Open access titles

Edited by Greg Woolf
January 12, 2018
Edited by Greg Woolf
January 12, 2018
Edited by Stuart Dunn and Simon Mahony
December 9, 2013

This edited volume collects together peer-reviewed papers that initially emanated from presentations at Digital Classicist seminars and conference panels.

This wide-ranging volume showcases exemplary applications of digital scholarship to the ancient world and critically examines the many challenges and opportunities afforded by such research. The chapters included here demonstrate innovative approaches that drive forward the research interests of both humanists and technologists while showing that rigorous scholarship is as central to digital research as it is to mainstream classical studies.

As with the earlier Digital Classicist publications, our aim is not to give a broad overview of the field of digital classics; rather...

Edited by Christopher Carey and Michael Edwards
December 2, 2013
Some two and a half millennia ago, in the summer of 490 BC, a small army of 9,000 Athenians, supported only be a thousand troops from Plataea, faced and overcame the might of the Persian army of King Darius I on the plain of Marathon.

While this was only the beginning of the Persian Wars, and the Greeks as a while would face a far greater threat to their freedom a decade later, the victory at Marathon had untold effects on the morale, confidence, and self-esteem of the Athenians, who would commemorate their finest hour in art and literature for centuries to come.

This volume, which includes twenty-one papers originally presented at a colloquium hosted by the Faculty of Philology at the University of Peloponnese, Kalamata in...
Lynn S. Fotheringham
December 2, 2013
This innovative approach to Cicero's persuasive language analyses the style and structure of one of his important speeches in more detail than has ever been done before.

It applies ideas from modern linguistics (sentential topic, lexical patterning, interactional discourse), and explores the possibilities and limitations of quantitative analysis, made easier by modern computing power, in the areas of syntax and vocabulary.

The result is a reading of the Pro Milone as a unified text, whether aimed at persuading the jury to acquit Milo or at persuading a wider audience that Milo should have been acquitted.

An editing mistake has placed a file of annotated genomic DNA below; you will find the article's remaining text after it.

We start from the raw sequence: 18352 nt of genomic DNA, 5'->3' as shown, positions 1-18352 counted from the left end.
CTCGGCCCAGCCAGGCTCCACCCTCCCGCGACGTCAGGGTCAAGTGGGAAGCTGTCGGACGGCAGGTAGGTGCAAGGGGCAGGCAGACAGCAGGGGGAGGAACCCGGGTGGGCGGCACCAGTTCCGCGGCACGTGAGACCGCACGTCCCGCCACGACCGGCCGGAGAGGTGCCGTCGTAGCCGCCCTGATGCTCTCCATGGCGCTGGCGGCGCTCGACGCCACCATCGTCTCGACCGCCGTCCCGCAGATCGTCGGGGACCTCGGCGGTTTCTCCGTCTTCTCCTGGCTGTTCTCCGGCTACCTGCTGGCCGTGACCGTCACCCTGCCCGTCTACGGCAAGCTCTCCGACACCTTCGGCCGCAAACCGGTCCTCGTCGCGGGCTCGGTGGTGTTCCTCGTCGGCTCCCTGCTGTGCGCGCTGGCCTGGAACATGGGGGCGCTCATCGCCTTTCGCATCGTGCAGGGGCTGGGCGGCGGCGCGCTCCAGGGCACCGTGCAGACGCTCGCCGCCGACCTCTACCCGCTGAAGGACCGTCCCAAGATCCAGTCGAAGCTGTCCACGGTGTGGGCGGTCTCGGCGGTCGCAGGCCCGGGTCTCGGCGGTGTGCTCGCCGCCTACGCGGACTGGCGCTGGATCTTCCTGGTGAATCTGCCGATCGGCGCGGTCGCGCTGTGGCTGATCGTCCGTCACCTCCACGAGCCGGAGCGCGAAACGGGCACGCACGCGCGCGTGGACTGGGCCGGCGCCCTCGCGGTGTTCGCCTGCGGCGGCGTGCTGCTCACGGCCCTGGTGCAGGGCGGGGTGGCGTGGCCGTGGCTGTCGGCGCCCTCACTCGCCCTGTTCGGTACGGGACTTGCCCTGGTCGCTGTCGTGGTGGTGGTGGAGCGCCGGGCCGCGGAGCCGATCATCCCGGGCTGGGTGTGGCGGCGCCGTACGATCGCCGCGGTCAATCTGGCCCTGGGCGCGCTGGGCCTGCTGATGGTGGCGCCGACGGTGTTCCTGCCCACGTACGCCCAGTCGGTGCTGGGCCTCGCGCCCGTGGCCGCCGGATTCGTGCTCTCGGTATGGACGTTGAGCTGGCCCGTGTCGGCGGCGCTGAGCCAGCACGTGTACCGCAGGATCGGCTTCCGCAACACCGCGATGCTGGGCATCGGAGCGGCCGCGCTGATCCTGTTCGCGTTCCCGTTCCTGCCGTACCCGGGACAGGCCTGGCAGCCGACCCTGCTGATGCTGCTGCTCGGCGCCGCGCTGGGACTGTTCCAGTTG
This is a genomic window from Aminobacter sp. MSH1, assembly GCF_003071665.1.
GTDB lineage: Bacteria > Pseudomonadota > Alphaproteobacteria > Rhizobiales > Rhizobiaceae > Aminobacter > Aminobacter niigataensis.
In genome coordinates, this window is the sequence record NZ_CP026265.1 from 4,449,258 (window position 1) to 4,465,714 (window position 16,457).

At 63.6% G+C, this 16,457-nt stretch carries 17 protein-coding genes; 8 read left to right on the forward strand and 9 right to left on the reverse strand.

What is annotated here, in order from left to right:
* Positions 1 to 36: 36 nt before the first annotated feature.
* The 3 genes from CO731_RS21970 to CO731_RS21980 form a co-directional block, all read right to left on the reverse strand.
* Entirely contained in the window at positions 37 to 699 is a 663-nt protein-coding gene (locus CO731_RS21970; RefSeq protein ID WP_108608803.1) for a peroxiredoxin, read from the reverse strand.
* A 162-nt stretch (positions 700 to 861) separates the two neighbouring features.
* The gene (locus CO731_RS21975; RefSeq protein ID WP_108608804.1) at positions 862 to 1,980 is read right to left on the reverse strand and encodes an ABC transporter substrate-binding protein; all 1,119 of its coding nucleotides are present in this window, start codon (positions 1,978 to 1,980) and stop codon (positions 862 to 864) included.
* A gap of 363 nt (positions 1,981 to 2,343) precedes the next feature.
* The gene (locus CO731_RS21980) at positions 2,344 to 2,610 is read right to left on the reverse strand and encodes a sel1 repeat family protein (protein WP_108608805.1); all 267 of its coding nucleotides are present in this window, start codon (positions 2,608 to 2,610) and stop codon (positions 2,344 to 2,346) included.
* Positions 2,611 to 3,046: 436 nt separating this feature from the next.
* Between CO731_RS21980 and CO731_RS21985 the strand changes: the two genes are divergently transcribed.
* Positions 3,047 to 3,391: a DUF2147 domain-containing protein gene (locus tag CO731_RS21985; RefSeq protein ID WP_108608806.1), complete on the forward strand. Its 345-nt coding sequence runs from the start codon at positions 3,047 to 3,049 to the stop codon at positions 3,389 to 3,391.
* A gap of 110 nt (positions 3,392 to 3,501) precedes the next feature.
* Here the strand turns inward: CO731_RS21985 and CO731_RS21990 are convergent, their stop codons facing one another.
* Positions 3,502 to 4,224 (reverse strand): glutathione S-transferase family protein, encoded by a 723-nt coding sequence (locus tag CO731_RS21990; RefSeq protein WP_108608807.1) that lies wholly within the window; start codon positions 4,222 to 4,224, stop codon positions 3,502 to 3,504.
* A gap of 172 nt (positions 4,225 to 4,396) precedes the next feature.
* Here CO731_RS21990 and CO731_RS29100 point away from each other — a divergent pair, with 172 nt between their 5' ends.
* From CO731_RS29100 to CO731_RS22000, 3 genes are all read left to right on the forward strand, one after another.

This reading not only contributes to our understanding of late republican discourse, but also...
Edited by Christos Kremmydas, Jonathan Powell, and Lene Rubinstein
November 4, 2013

This volume brings together six papers relating to oratory and orators in public fora of Classical Greece and Rome.

Edwards and Bers explore aspects of oratorical delivery in the Athenian courts and Assembly, including the demands placed on orators by the physical settings. Tempest examines the conceptions of oratorical competence and incompetence, particularly in respect of performance, as they are implied in Cicero’s criticisms of the rival prosecutor in the trial of Verres.

Papers by Karambelas and Powell look at evidence for the importance of advocacy in the Second Sophistic and the late Roman Empire respectively.

In an introduction, the editors discuss recurrent themes connected with the orator’s...

Edited by Ed Sanders
July 1, 2013

Arising out of a conference on ‘Erôs in Ancient Greece’, the articles in this volume share a historicizing approach to the conventions and expectations of erôs in the context of the polis, in the Archaic and Classical periods of ancient Greece.

The articles focus on (post-Homeric) Archaic and Classical poetic genres – namely lyric poetry, tragedy, and comedy – and some philosophical texts by Plato, Xenophon, and Aristotle.

They pursue a variety of issues, including: the connection between homosexual erôs and politics; sexual practices that fell outside societal norms (aristocratic homosexuality, chastity); the roles of sôphrosynê (self-control) and akrasia...